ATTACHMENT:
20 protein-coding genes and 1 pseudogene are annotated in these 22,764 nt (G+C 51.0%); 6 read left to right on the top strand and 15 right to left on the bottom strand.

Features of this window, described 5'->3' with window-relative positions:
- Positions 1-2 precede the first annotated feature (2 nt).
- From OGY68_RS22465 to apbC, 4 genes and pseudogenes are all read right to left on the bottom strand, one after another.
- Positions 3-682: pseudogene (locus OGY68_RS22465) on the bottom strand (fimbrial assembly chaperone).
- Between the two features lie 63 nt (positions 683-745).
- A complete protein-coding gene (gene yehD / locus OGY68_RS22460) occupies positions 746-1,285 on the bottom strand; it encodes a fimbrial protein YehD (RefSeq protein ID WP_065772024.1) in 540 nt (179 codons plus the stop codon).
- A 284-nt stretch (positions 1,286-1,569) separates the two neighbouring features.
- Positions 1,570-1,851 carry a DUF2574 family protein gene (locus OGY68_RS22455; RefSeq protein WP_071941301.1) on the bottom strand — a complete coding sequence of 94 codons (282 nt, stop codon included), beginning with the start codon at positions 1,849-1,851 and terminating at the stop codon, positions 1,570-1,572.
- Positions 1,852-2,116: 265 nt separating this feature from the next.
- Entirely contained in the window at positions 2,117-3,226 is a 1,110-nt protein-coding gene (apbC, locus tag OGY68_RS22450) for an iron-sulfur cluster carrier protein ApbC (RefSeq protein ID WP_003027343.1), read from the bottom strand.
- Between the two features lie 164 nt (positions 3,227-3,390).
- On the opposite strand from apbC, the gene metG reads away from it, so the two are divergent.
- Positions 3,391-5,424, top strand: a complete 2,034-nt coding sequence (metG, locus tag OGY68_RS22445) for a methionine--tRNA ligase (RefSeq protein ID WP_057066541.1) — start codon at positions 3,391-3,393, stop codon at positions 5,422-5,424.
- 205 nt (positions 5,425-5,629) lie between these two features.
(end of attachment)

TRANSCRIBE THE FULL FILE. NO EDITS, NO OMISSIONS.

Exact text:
20 protein-coding genes and 1 pseudogene are annotated in these 22,764 nt (G+C 51.0%); 6 read left to right on the top strand and 15 right to left on the bottom strand.

Features of this window, described 5'->3' with window-relative positions:
- Positions 1-2 precede the first annotated feature (2 nt).
- From OGY68_RS22465 to apbC, 4 genes and pseudogenes are all read right to left on the bottom strand, one after another.
- Positions 3-682: pseudogene (locus OGY68_RS22465) on the bottom strand (fimbrial assembly chaperone).
- Between the two features lie 63 nt (positions 683-745).
- A complete protein-coding gene (gene yehD / locus OGY68_RS22460) occupies positions 746-1,285 on the bottom strand; it encodes a fimbrial protein YehD (RefSeq protein ID WP_065772024.1) in 540 nt (179 codons plus the stop codon).
- A 284-nt stretch (positions 1,286-1,569) separates the two neighbouring features.
- Positions 1,570-1,851 carry a DUF2574 family protein gene (locus OGY68_RS22455; RefSeq protein WP_071941301.1) on the bottom strand — a complete coding sequence of 94 codons (282 nt, stop codon included), beginning with the start codon at positions 1,849-1,851 and terminating at the stop codon, positions 1,570-1,572.
- Positions 1,852-2,116: 265 nt separating this feature from the next.
- Entirely contained in the window at positions 2,117-3,226 is a 1,110-nt protein-coding gene (apbC, locus tag OGY68_RS22450) for an iron-sulfur cluster carrier protein ApbC (RefSeq protein ID WP_003027343.1), read from the bottom strand.
- Between the two features lie 164 nt (positions 3,227-3,390).
- On the opposite strand from apbC, the gene metG reads away from it, so the two are divergent.
- Positions 3,391-5,424, top strand: a complete 2,034-nt coding sequence (metG, locus tag OGY68_RS22445) for a methionine--tRNA ligase (RefSeq protein ID WP_057066541.1) — start codon at positions 3,391-3,393, stop codon at positions 5,422-5,424.
- 205 nt (positions 5,425-5,629) lie between these two features.